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Solar Eclipse 2017 Timelapse: Watch as the moon blocks out the sun

WATCH ABOVE: Timelapse of total solar eclipse 2017

People from across North America looked up at the sky in wonder at the first full-blown solar eclipse to sweep the U.S. from coast to coast in nearly a century.

In the above video, you can see timelapse photography as the moon and sun cross paths over Oregon on Monday, leaving the sky in darkness.

READ MORE:  Millions gaze up to catch a glimpse of the rare sight

It was the first time any area in the United States had seen a solar eclipse since 1979. In Canada, different parts of the country were able to see the eclipse to varying degrees.

PHOTO GALLERY: Oregon’s view of the eclipse

In-camera multiple exposure of the solar eclipse as seen in Salem, Ore., on Aug. 21, 2017.
In-camera multiple exposure of the solar eclipse as seen in Salem, Ore., on Aug. 21, 2017. Marcus Yam / Los Angeles Times via Getty Images
Photo taken on Aug. 21, 2017 shows that the moon eclipses the sun during the process of a total solar eclipse seen from Salem, Oregon, the United States.
Photo taken on Aug. 21, 2017 shows that the moon eclipses the sun during the process of a total solar eclipse seen from Salem, Oregon, the United States. Xinhua/Yin Bogu via Getty Images
Photo taken on Aug. 21, 2017 shows that the moon eclipses the sun during the process of a total solar eclipse seen from Salem, Oregon.
Photo taken on Aug. 21, 2017 shows that the moon eclipses the sun during the process of a total solar eclipse seen from Salem, Oregon. Xinhua/Yin Bogu via Getty Images
Photo taken on Aug. 21, 2017 shows that the moon almost totally eclipses the sun during the process of a total solar eclipse seen from Salem, Oregon.
Photo taken on Aug. 21, 2017 shows that the moon almost totally eclipses the sun during the process of a total solar eclipse seen from Salem, Oregon. Xinhua/Yin Bogu via Getty Images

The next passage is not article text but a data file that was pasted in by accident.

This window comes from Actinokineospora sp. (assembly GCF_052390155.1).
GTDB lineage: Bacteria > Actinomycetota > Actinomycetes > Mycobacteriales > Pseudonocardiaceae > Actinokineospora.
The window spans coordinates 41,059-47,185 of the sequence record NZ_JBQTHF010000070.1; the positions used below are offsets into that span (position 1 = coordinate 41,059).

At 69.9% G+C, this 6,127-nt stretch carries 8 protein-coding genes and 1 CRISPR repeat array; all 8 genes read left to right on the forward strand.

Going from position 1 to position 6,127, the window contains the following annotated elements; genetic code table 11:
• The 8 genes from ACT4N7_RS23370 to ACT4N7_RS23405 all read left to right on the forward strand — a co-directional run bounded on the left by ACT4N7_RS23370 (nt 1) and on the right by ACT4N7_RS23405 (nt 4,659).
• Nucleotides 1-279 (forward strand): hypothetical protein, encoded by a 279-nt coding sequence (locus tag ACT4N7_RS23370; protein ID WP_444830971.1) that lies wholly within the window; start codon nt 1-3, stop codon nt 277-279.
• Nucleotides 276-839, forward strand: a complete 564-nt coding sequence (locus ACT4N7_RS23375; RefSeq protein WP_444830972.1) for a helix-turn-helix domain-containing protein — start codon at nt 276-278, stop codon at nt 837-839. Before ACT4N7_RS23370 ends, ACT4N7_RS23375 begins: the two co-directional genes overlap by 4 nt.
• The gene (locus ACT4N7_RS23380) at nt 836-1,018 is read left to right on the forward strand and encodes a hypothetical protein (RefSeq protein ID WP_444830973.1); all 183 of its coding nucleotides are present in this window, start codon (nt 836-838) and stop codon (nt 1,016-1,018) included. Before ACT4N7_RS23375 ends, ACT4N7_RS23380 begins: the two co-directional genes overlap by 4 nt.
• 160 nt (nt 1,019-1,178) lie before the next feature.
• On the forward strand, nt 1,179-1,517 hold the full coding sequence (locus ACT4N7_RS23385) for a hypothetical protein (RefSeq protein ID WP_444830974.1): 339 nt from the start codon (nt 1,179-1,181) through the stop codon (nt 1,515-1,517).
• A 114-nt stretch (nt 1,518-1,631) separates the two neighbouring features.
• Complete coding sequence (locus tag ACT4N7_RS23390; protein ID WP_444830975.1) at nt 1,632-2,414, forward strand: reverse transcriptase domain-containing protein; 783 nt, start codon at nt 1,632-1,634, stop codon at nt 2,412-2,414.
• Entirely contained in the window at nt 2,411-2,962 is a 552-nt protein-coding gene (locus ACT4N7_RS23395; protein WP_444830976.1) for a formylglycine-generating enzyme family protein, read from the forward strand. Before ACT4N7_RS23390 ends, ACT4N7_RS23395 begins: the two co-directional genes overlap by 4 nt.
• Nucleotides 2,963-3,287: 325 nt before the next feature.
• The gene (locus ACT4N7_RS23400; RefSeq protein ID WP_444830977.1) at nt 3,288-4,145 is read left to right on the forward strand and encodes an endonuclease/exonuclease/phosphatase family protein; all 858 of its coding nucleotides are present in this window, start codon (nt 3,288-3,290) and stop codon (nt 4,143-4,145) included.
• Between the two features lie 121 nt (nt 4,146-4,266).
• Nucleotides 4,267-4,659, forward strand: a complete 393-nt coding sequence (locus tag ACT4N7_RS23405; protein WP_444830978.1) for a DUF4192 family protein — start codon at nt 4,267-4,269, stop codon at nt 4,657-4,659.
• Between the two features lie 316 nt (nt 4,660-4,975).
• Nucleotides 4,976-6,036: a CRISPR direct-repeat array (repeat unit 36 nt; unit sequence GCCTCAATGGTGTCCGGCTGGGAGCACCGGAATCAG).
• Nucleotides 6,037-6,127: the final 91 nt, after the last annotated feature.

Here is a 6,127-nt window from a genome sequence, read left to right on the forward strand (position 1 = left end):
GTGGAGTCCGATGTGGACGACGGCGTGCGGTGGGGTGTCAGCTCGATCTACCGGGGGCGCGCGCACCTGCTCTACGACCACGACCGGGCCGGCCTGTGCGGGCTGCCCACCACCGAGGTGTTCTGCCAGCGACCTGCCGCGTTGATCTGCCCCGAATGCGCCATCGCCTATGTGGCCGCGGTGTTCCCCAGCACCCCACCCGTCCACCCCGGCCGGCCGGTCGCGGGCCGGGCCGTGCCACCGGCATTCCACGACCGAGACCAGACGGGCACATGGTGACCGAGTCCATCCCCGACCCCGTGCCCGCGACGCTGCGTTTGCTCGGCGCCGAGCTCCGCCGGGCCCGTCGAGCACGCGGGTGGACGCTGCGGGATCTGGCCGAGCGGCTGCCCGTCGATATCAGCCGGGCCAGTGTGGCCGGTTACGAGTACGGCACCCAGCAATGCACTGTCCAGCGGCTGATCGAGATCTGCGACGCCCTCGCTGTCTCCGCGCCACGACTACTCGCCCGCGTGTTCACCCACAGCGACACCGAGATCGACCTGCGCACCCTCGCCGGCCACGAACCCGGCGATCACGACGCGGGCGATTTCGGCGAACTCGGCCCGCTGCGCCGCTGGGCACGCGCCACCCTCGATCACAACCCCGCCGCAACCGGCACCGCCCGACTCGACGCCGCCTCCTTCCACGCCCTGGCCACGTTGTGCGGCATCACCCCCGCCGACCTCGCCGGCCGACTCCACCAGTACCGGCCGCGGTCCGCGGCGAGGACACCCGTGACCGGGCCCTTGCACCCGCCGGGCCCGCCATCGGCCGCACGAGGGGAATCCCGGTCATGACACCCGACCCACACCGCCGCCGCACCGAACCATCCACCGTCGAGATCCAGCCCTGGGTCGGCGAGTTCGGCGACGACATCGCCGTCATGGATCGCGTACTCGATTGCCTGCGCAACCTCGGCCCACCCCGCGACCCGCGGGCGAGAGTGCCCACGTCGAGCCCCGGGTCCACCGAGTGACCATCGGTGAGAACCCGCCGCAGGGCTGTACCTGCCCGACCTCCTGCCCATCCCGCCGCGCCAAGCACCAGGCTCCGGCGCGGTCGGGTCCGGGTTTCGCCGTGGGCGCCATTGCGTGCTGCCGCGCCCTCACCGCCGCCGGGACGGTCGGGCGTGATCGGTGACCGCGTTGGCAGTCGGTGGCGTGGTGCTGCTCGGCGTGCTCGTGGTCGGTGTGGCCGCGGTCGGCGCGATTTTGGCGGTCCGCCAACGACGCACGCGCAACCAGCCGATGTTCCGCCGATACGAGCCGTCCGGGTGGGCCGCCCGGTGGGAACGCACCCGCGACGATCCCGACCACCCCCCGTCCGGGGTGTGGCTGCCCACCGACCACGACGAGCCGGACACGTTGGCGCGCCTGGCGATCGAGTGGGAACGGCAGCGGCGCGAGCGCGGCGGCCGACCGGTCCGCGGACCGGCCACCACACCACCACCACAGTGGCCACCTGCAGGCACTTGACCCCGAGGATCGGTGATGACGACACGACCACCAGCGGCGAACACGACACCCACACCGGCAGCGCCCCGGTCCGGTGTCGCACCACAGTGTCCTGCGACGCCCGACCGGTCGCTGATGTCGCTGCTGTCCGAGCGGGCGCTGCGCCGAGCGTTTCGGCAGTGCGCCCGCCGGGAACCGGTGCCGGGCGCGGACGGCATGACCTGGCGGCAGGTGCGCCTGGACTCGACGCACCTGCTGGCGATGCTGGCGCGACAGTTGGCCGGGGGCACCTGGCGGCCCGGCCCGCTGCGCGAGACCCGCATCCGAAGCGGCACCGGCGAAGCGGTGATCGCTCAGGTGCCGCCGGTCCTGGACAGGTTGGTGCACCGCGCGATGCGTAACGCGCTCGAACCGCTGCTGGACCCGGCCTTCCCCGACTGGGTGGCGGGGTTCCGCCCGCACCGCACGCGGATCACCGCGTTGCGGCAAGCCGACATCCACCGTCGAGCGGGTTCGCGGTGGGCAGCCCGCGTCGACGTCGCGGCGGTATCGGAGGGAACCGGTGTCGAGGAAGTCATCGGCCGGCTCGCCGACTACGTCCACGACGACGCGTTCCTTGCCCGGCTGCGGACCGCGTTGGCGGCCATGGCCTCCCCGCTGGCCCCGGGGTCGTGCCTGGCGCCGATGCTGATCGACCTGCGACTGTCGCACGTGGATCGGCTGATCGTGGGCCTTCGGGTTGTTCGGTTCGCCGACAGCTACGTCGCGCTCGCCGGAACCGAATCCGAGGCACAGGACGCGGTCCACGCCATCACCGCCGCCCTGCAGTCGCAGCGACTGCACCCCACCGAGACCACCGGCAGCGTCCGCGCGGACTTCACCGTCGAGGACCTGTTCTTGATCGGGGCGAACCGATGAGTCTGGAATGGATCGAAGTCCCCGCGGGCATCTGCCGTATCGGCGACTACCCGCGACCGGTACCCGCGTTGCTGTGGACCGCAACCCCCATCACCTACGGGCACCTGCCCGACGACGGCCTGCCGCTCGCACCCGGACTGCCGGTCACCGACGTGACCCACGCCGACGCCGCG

Photo taken on Aug. 21, 2017 shows that the moon almost totally eclipses the sun during the process of a total solar eclipse seen from Salem, Oregon.
Photo taken on Aug. 21, 2017 shows that the moon almost totally eclipses the sun during the process of a total solar eclipse seen from Salem, Oregon. Xinhua/Yin Bogu via Getty Images
Photo taken on Aug. 21, 2017 shows that the moon eclipses the sun during the process of a total solar eclipse seen from Salem, Oregon, the United States.
Photo taken on Aug. 21, 2017 shows that the moon eclipses the sun during the process of a total solar eclipse seen from Salem, Oregon, the United States. Xinhua/Yin Bogu via Getty Images
A full solar eclipse as seen in Salem, Ore., on Aug. 21, 2017.
A full solar eclipse as seen in Salem, Ore., on Aug. 21, 2017. Marcus Yam/Los Angeles Times via Getty Images

Oregon was the first area to see the eclipse in totality at 10:15 a.m. PT, before the phenomenon spread eastward.

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The next total eclipse to hit North America will be on April 8, 2024. That apex of that eclipse is expected to pass over parts of Central and Eastern Canada.

WATCH: More views of the eclipse

During a total eclipse, the sun’s disappearing act is just part of the show. The heavens dim to a quasi-twilight and some stars and planets become visible.

READ MORE: Donald Trump looks directly at solar eclipse without protective glasses

The last glimmer of light gives way to a momentary sparkle known as the “diamond ring” effect just before the sun slips completely behind the moon, leaving only the aura of its outer atmosphere, or corona, visible.

— With files from Reuters